Course descriptions for my 2011 Summer semester classes
Proseminar: Issues and Themes in American Religion
American culture and life is deeply intertwined with religion, faith and spiritual seeking. It has been so throughout its history, despite the fact the country has no official religion, the public sphere is marked as secular, and its culture is pluralistic. This class will look at America’s vibrant and conflicted religious history through the study of beliefs and practices and an examination of historical developments, arguments and questions. This course is intended to give students an overview of American religious history and help them gain a working understanding of the fundamental dynamics of religious life and thought in America.
Übung: Religion and the Marketplace in America
American money bears the legend, “In God We Trust,” and its citizens overwhelmingly embrace that duality of God and money, identifying themselves as very religious and as firm believers in free markets. What is the relationship, though, between God and money? How do the very different spheres of religion and the marketplace interact, shaping or influencing each other? In this course, we will examine the complex relationship between religion and economics in America, looking at theoretical models and important new theories as they have been and can be applied to American culture and history. The seminar aims to prepare students for a fruitful participation in the Heidelberg conference on “Religion and the Marketplace in America” that will take place October 6-8, 2011 in the HCA.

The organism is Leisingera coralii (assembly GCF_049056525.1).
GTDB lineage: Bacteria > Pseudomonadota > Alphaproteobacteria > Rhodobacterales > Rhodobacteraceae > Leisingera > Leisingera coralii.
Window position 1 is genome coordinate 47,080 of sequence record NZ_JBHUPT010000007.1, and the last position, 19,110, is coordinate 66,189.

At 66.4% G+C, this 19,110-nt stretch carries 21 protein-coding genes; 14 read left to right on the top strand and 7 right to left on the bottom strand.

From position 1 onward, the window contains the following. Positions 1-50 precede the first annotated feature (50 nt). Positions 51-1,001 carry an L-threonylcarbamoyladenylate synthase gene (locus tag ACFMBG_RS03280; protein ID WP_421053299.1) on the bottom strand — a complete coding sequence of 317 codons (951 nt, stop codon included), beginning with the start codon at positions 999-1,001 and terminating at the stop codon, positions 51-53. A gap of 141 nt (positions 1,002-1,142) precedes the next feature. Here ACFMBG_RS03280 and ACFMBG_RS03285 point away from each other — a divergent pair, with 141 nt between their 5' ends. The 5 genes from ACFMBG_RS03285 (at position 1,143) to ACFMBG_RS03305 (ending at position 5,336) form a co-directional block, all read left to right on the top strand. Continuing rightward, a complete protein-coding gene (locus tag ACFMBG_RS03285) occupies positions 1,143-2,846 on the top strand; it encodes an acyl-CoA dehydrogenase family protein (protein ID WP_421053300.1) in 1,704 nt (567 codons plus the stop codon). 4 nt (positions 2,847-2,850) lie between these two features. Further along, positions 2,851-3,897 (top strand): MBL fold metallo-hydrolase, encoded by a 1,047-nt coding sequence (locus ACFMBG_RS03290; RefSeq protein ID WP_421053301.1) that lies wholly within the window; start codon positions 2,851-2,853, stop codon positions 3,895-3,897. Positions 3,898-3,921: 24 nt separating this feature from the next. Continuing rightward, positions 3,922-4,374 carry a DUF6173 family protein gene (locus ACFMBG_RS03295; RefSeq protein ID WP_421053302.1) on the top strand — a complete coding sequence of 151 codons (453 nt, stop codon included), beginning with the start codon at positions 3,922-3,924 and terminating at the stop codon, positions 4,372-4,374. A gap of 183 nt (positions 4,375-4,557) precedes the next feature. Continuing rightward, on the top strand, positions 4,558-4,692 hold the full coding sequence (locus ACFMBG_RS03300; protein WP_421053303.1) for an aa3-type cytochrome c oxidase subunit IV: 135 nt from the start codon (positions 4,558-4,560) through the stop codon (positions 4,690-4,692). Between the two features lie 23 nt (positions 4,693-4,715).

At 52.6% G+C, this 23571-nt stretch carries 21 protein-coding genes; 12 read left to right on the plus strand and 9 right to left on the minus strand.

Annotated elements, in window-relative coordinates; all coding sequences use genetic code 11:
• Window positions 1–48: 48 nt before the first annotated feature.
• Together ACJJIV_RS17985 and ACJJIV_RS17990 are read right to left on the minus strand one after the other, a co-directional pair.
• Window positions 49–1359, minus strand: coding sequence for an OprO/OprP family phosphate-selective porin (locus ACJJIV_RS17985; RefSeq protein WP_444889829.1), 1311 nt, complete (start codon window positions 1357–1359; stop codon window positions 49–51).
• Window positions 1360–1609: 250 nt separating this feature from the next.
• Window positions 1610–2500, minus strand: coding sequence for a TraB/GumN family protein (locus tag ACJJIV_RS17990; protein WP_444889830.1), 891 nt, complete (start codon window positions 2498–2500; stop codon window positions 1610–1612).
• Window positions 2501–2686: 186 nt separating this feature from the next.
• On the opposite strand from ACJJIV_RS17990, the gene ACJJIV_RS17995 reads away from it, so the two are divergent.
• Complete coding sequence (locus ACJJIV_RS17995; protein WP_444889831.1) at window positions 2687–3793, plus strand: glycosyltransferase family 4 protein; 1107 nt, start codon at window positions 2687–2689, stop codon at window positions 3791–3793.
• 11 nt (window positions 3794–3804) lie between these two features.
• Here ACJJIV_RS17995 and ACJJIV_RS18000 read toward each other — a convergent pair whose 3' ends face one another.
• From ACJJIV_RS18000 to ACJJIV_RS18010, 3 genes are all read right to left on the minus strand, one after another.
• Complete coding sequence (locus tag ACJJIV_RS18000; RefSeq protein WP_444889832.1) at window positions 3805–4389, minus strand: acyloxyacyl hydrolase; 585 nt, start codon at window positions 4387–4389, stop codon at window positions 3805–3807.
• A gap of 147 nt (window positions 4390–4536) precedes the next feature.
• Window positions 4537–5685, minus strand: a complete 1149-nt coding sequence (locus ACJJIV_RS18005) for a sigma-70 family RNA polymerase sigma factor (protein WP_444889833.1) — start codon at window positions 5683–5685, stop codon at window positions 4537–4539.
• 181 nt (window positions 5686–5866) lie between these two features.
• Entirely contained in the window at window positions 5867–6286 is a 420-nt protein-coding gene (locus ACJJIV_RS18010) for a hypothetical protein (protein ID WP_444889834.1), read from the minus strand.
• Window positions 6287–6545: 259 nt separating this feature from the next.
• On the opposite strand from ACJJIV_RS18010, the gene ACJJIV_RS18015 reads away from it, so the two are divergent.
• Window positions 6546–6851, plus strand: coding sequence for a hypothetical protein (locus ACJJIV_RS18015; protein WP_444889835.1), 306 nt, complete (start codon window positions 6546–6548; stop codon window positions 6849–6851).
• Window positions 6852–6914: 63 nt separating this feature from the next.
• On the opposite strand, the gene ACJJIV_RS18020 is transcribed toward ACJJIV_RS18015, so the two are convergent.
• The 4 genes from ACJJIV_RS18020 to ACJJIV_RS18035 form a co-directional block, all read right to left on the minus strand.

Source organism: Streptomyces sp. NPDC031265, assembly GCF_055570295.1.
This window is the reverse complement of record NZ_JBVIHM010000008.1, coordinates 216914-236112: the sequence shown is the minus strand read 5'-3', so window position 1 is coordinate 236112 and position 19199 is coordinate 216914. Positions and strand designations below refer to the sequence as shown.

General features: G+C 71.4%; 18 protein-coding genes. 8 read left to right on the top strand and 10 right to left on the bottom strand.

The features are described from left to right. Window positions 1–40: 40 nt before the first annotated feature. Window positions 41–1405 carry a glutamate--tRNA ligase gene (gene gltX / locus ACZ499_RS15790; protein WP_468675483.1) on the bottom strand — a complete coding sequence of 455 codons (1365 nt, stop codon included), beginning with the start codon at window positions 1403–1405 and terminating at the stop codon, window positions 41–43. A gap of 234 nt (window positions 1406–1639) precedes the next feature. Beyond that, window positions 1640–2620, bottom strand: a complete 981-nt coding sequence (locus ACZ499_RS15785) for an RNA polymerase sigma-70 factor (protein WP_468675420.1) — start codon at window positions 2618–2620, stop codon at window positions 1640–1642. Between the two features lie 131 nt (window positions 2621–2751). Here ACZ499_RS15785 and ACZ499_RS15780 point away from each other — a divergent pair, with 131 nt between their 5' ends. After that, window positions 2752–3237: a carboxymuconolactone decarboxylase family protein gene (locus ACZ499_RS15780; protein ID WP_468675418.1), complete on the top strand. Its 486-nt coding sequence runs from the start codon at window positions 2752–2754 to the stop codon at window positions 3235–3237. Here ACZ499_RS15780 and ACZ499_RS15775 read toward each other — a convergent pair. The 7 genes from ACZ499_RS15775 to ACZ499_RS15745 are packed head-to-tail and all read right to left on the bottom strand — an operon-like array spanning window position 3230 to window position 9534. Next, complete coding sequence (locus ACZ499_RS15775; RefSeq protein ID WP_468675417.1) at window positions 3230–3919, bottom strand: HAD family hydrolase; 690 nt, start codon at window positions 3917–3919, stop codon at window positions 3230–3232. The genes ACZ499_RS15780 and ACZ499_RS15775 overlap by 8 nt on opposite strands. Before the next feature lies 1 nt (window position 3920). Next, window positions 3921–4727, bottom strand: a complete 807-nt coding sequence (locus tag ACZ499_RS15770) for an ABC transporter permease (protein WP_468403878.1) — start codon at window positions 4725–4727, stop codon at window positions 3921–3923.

Course readers will be provided at the beginning of the semester.